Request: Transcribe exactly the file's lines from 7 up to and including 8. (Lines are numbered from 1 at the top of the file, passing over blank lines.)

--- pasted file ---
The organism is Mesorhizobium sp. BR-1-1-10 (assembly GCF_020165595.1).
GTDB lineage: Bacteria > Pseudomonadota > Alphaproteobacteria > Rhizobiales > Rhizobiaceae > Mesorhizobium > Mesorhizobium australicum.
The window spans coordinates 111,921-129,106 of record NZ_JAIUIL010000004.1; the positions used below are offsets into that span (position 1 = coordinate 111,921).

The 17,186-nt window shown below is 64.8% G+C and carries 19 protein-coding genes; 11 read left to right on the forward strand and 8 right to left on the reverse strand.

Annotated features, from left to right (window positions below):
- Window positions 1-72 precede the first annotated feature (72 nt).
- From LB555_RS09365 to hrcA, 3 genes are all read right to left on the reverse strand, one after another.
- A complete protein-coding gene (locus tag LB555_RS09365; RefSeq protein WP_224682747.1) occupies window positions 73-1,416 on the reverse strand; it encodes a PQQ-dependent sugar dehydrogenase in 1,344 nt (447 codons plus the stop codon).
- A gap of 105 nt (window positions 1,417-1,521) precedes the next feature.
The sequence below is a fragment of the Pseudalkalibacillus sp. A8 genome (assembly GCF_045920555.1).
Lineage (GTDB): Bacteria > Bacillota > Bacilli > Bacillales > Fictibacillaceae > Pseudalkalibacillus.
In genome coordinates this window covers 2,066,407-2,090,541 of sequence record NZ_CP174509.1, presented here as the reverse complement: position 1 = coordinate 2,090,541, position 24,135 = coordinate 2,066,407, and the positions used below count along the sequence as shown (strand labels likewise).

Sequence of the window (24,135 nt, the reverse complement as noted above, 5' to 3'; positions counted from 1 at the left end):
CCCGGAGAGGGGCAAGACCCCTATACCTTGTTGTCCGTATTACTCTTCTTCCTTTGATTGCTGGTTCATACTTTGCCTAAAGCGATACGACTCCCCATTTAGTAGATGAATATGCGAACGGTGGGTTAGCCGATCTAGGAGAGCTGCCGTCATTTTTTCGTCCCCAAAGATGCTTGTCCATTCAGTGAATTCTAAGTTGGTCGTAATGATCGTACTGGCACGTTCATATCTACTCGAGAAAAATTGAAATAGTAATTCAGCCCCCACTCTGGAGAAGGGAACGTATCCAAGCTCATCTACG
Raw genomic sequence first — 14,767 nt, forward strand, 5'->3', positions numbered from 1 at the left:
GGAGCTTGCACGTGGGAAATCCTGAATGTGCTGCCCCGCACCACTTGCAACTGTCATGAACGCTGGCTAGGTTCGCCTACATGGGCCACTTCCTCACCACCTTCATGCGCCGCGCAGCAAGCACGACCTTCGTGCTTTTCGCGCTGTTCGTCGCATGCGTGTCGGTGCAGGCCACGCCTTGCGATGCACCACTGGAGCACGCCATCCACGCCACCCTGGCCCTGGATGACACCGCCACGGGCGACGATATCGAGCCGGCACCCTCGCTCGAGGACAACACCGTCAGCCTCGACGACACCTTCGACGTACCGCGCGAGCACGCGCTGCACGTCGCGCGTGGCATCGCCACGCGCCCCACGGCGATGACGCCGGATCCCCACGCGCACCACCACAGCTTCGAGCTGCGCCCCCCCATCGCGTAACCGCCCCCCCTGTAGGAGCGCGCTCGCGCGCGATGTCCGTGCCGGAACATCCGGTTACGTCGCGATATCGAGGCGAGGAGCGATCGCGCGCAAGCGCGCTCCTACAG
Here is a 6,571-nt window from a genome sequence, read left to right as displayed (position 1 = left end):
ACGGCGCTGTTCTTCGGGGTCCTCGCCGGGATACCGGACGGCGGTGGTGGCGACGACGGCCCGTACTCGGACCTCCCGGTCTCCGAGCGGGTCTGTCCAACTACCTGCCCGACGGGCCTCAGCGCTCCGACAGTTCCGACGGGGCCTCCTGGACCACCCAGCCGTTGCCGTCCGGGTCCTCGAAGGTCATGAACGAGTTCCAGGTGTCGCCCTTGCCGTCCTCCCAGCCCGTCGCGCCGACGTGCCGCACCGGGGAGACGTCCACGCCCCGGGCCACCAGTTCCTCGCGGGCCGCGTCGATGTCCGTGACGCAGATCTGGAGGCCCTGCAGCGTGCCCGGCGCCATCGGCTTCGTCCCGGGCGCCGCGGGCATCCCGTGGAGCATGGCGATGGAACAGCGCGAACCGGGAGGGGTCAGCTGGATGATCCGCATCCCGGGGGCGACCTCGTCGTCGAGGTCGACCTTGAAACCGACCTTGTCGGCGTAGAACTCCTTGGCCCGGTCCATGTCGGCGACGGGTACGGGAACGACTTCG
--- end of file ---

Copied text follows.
- From LB555_RS09365 to hrcA, 3 genes are all read right to left on the reverse strand, one after another.
- A complete protein-coding gene (locus tag LB555_RS09365; RefSeq protein WP_224682747.1) occupies window positions 73-1,416 on the reverse strand; it encodes a PQQ-dependent sugar dehydrogenase in 1,344 nt (447 codons plus the stop codon).